This weekend we joined up with Wiltshire Mammal Group to undertake a Harvest mouse survey on the byway from the B4192 up to Sugar Hill. The sun shone and it felt almost warm as we divided tussocks and parted grassy clumps along the edge of the track searching for the tennis-ball shaped and beautifully woven treasures of harvest mice summer nests. They are typically around 30cm above the ground, woven firmly among vertical stems with an obvious entrance hole. Adult females build several nests in a season from fresh green grass ensuring they are well camouflaged. However, by autumn (when they are no longer in use) they are easier to spot as the vegetation around them dies back. In winter, harvest mice retreat to the ground level.
Due to changes in farming practice and habitat loss it is thought that harvest mice populations are in decline, however the Mammal Society’s 2018 ‘Review of the population and conservation status of British mammals’ highlighted that very little is known about our populations (They are classified as Near Threatened by the IUCN). The Mammal Society divide the country into 2km by 2km grid squares and record presence of harvest mice nests within these squares. Within Aldbourne parish their map show a couple of sightings from 20-40 years ago. However, that all changed this year starting with a survey training day at Ramsbury Brewery run by Gareth Harris (Wiltshire mammal group) at the end of October. Encouraged by the success of that event we set out to fill in the many gaps in the grid in our local area. I’ll just say dog walks have taken a bit longer recently as we’ve stopped to poke around in long grass and at the base of hedgerows! The thrill of finding a nest is amazing and often leads to one thinking I’ll just have a look in the next grass clump….and the next.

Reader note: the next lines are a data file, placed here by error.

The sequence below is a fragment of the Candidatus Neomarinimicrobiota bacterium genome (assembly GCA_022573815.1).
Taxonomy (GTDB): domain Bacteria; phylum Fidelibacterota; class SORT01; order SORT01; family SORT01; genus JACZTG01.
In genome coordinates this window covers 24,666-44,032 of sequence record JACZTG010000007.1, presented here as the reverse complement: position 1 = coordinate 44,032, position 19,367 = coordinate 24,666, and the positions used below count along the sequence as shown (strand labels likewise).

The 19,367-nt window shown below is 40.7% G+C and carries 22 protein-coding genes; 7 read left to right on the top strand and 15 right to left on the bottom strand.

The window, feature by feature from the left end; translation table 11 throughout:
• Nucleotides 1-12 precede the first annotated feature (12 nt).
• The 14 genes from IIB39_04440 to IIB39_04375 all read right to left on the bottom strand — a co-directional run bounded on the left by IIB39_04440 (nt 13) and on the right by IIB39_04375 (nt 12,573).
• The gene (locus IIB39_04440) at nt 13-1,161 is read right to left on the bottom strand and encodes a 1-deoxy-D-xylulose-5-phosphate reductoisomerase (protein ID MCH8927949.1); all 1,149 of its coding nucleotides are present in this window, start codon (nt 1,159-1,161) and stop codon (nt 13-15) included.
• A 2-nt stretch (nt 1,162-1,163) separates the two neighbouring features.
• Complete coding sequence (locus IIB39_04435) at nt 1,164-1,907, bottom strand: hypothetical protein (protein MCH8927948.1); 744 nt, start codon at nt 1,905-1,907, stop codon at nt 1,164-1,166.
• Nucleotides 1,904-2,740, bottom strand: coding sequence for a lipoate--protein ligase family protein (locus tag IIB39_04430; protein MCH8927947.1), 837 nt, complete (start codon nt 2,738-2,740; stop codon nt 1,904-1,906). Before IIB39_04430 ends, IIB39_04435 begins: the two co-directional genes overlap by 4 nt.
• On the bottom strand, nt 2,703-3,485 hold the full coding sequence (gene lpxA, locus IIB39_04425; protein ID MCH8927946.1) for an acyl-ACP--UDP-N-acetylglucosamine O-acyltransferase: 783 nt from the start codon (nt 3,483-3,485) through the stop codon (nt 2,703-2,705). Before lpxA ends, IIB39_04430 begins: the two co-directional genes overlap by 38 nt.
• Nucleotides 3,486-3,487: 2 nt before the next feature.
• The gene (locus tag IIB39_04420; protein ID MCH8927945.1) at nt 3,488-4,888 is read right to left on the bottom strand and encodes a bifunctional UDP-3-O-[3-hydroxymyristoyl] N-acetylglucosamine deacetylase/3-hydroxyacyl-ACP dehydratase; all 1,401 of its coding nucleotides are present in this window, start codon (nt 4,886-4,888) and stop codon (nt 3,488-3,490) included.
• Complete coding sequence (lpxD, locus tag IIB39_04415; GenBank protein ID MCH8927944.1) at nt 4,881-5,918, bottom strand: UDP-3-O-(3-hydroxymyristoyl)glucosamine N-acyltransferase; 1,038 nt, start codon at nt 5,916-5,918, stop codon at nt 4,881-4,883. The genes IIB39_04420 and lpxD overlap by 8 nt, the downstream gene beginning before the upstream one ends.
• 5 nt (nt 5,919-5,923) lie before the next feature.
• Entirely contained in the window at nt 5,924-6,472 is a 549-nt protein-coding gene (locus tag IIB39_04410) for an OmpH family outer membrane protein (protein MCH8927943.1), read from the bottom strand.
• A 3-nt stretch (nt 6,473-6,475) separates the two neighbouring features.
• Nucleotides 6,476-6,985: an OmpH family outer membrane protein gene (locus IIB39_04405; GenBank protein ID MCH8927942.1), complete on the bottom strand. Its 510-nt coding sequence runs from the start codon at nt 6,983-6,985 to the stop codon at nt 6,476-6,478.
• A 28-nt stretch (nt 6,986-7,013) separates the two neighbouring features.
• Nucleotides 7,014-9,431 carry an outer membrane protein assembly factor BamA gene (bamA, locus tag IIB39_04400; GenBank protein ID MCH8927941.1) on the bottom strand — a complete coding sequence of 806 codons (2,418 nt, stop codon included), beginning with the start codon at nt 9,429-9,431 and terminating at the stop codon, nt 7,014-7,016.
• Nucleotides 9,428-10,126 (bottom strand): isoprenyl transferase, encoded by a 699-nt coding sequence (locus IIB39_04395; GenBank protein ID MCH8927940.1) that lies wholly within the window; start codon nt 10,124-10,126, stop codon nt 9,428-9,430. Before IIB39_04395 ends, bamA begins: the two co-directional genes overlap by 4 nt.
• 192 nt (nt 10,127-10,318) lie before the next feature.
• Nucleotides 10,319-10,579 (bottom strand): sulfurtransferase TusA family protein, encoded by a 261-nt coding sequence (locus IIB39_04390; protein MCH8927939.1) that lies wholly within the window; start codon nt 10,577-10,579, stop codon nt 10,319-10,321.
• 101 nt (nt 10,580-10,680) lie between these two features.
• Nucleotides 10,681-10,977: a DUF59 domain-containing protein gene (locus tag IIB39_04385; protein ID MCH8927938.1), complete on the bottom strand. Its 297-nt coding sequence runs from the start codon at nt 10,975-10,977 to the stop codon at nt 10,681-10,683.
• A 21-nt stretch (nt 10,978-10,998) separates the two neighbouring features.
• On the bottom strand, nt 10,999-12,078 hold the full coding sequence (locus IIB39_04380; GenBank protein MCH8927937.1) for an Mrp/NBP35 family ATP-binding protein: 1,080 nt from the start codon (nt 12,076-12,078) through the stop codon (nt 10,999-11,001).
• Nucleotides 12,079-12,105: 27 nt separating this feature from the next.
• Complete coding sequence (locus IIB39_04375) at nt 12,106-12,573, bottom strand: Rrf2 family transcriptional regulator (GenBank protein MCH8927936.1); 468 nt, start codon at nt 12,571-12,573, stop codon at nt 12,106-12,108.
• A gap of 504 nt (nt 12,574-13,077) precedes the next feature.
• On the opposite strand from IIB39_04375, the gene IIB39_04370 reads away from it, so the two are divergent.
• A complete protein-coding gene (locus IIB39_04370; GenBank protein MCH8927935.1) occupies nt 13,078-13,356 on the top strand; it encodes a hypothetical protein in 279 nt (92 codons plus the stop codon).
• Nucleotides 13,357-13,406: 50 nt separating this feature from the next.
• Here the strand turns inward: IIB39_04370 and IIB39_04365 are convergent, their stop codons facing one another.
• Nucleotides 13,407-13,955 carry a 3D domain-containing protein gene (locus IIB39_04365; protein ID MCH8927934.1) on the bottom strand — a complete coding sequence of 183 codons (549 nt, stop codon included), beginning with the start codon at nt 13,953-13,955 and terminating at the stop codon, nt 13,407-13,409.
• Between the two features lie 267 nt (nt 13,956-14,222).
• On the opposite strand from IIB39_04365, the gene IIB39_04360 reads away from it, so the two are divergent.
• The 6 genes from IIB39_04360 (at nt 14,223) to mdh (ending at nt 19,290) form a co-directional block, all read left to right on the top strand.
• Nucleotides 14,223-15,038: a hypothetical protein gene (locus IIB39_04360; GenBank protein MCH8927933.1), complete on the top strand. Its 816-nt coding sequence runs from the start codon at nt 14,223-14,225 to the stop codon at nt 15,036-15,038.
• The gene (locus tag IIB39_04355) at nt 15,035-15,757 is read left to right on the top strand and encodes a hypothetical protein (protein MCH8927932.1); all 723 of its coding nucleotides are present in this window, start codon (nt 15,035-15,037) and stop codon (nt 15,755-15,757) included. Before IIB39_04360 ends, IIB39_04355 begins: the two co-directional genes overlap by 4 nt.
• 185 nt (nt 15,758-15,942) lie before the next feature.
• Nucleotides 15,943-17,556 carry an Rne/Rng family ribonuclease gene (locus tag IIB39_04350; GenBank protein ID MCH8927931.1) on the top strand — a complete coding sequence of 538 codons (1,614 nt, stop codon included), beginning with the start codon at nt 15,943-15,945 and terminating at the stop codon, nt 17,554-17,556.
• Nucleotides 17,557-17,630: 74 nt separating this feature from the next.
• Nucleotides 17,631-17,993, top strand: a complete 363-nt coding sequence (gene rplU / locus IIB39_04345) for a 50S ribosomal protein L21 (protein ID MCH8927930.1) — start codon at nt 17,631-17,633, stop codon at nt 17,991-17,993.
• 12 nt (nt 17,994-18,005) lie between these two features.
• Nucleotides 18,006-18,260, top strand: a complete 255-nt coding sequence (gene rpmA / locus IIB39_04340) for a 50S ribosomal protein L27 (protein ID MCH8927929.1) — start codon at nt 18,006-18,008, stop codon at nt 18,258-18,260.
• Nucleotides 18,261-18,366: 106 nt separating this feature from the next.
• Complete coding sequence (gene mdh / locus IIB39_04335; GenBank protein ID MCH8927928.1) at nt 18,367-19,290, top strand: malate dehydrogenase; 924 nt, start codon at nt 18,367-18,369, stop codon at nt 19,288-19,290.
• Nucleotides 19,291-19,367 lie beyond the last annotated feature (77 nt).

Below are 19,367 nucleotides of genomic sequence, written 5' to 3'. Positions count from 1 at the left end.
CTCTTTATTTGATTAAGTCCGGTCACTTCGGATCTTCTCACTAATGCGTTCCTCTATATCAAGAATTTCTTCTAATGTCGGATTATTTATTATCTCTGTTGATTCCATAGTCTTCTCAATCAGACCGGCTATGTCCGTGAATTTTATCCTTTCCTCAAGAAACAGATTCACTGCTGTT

We’re excited to report that we have found harvest mice nests in every square in the parish this autumn (apart from a couple which only dip into the parish). It’s great to know they are living right across our local area but of course this doesn’t tell us about population sizes or dynamics.
We have collected over 20 harvest mouse nests so if you would like to come and see one in the flesh then let us know, we would also be happy to go out looking with anyone who wanted to check out their local arable margins for nests. When things return to normal we hope to take these nests into the school so that the children can have the opportunity to touch and hold them.
If you’re lucky enough to spot a harvest mouse nest while out and about please log the
sighting on the Mammal Society’s brilliant Mammal Mapper App which is free and designed to record mammal sightings in the UK which are then used for scientific research and conservation.